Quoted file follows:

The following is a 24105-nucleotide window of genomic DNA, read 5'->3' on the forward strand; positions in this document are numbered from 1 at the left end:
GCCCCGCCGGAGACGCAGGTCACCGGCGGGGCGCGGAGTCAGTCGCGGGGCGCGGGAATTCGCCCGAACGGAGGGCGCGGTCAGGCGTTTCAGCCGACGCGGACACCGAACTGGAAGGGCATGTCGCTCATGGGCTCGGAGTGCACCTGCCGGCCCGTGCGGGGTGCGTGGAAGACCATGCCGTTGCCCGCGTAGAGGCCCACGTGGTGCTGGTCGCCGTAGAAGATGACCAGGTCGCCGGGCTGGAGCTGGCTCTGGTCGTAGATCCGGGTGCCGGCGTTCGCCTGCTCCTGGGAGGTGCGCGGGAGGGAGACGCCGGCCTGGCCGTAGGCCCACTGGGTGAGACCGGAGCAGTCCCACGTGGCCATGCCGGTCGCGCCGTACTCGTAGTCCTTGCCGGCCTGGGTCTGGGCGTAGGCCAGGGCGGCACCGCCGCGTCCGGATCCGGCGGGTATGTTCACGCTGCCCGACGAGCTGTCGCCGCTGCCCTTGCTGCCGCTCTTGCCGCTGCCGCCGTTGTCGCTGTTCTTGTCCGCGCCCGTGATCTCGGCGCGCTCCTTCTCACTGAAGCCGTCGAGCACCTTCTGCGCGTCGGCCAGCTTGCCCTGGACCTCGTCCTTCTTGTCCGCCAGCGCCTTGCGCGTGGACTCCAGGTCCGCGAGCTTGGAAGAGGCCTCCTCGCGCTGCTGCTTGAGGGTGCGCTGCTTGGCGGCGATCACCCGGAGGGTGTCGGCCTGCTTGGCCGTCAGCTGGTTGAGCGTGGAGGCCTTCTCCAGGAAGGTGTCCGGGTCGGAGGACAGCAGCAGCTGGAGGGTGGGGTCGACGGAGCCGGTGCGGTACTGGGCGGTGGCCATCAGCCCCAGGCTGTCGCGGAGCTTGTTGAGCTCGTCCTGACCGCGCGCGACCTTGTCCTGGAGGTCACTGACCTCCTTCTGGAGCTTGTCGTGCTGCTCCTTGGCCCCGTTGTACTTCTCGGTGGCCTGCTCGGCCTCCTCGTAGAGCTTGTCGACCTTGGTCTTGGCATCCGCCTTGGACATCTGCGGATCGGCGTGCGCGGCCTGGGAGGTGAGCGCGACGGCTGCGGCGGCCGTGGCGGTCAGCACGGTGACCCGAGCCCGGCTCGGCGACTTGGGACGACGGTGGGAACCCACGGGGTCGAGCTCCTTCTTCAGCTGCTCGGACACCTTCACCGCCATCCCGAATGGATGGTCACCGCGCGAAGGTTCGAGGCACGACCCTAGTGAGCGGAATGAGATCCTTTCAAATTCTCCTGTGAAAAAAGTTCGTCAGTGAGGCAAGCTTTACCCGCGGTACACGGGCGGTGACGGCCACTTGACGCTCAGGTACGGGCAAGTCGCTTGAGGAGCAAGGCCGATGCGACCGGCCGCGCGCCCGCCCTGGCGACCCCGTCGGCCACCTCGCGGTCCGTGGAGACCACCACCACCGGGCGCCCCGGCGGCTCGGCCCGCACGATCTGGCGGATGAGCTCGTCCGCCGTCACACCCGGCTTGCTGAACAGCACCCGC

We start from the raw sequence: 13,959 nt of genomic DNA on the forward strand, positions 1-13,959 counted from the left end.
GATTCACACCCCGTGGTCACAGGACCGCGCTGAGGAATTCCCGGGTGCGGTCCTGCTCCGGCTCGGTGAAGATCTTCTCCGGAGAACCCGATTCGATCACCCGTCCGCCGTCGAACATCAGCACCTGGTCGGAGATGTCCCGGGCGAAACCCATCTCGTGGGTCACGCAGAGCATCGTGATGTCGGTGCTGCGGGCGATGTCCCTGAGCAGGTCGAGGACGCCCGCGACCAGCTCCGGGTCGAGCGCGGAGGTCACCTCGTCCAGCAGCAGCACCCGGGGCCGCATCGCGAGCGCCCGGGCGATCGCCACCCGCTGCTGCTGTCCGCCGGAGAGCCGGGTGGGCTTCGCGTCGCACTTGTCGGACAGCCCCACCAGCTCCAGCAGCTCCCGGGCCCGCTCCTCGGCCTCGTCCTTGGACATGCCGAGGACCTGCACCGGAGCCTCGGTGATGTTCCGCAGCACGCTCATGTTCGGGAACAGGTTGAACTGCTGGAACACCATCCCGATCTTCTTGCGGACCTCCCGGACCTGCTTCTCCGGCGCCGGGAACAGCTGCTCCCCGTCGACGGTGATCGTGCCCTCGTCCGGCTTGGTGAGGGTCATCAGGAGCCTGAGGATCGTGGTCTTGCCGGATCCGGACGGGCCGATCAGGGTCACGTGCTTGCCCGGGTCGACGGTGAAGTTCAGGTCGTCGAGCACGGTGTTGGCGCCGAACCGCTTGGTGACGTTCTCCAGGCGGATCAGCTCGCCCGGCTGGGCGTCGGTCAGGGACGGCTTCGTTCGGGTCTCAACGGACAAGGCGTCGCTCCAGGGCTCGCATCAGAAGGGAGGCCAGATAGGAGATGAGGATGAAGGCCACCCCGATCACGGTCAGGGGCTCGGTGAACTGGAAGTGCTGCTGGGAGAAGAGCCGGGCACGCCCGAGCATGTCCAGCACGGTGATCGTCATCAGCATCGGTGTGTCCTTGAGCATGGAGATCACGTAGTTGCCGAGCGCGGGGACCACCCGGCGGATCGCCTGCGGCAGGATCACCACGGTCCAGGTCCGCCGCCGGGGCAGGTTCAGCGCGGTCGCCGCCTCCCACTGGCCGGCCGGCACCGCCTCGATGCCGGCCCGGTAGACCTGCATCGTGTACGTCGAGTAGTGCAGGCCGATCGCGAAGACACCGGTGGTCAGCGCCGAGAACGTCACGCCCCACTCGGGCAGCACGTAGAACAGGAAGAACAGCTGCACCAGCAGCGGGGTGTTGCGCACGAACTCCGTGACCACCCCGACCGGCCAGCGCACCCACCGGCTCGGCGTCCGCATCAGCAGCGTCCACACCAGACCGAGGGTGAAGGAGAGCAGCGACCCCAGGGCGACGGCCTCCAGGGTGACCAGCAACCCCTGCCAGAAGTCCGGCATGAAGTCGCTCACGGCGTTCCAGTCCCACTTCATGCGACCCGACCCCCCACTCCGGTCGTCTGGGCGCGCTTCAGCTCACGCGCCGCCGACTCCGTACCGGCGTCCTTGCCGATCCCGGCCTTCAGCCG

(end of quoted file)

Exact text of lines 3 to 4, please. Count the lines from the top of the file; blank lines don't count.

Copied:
We start from the raw sequence: 13,959 nt of genomic DNA on the forward strand, positions 1-13,959 counted from the left end.
GATTCACACCCCGTGGTCACAGGACCGCGCTGAGGAATTCCCGGGTGCGGTCCTGCTCCGGCTCGGTGAAGATCTTCTCCGGAGAACCCGATTCGATCACCCGTCCGCCGTCGAACATCAGCACCTGGTCGGAGATGTCCCGGGCGAAACCCATCTCGTGGGTCACGCAGAGCATCGTGATGTCGGTGCTGCGGGCGATGTCCCTGAGCAGGTCGAGGACGCCCGCGACCAGCTCCGGGTCGAGCGCGGAGGTCACCTCGTCCAGCAGCAGCACCCGGGGCCGCATCGCGAGCGCCCGGGCGATCGCCACCCGCTGCTGCTGTCCGCCGGAGAGCCGGGTGGGCTTCGCGTCGCACTTGTCGGACAGCCCCACCAGCTCCAGCAGCTCCCGGGCCCGCTCCTCGGCCTCGTCCTTGGACATGCCGAGGACCTGCACCGGAGCCTCGGTGATGTTCCGCAGCACGCTCATGTTCGGGAACAGGTTGAACTGCTGGAACACCATCCCGATCTTCTTGCGGACCTCCCGGACCTGCTTCTCCGGCGCCGGGAACAGCTGCTCCCCGTCGACGGTGATCGTGCCCTCGTCCGGCTTGGTGAGGGTCATCAGGAGCCTGAGGATCGTGGTCTTGCCGGATCCGGACGGGCCGATCAGGGTCACGTGCTTGCCCGGGTCGACGGTGAAGTTCAGGTCGTCGAGCACGGTGTTGGCGCCGAACCGCTTGGTGACGTTCTCCAGGCGGATCAGCTCGCCCGGCTGGGCGTCGGTCAGGGACGGCTTCGTTCGGGTCTCAACGGACAAGGCGTCGCTCCAGGGCTCGCATCAGAAGGGAGGCCAGATAGGAGATGAGGATGAAGGCCACCCCGATCACGGTCAGGGGCTCGGTGAACTGGAAGTGCTGCTGGGAGAAGAGCCGGGCACGCCCGAGCATGTCCAGCACGGTGATCGTCATCAGCATCGGTGTGTCCTTGAGCATGGAGATCACGTAGTTGCCGAGCGCGGGGACCACCCGGCGGATCGCCTGCGGCAGGATCACCACGGTCCAGGTCCGCCGCCGGGGCAGGTTCAGCGCGGTCGCCGCCTCCCACTGGCCGGCCGGCACCGCCTCGATGCCGGCCCGGTAGACCTGCATCGTGTACGTCGAGTAGTGCAGGCCGATCGCGAAGACACCGGTGGTCAGCGCCGAGAACGTCACGCCCCACTCGGGCAGCACGTAGAACAGGAAGAACAGCTGCACCAGCAGCGGGGTGTTGCGCACGAACTCCGTGACCACCCCGACCGGCCAGCGCACCCACCGGCTCGGCGTCCGCATCAGCAGCGTCCACACCAGACCGAGGGTGAAGGAGAGCAGCGACCCCAGGGCGACGGCCTCCAGGGTGACCAGCAACCCCTGCCAGAAGTCCGGCATGAAGTCGCTCACGGCGTTCCAGTCCCACTTCATGCGACCCGACCCCCCACTCCGGTCGTCTGGGCGCGCTTCAGCTCACGCGCCGCCGACTCCGTACCGGCGTCCTTGCCGATCCCGGCCTTCAGCCG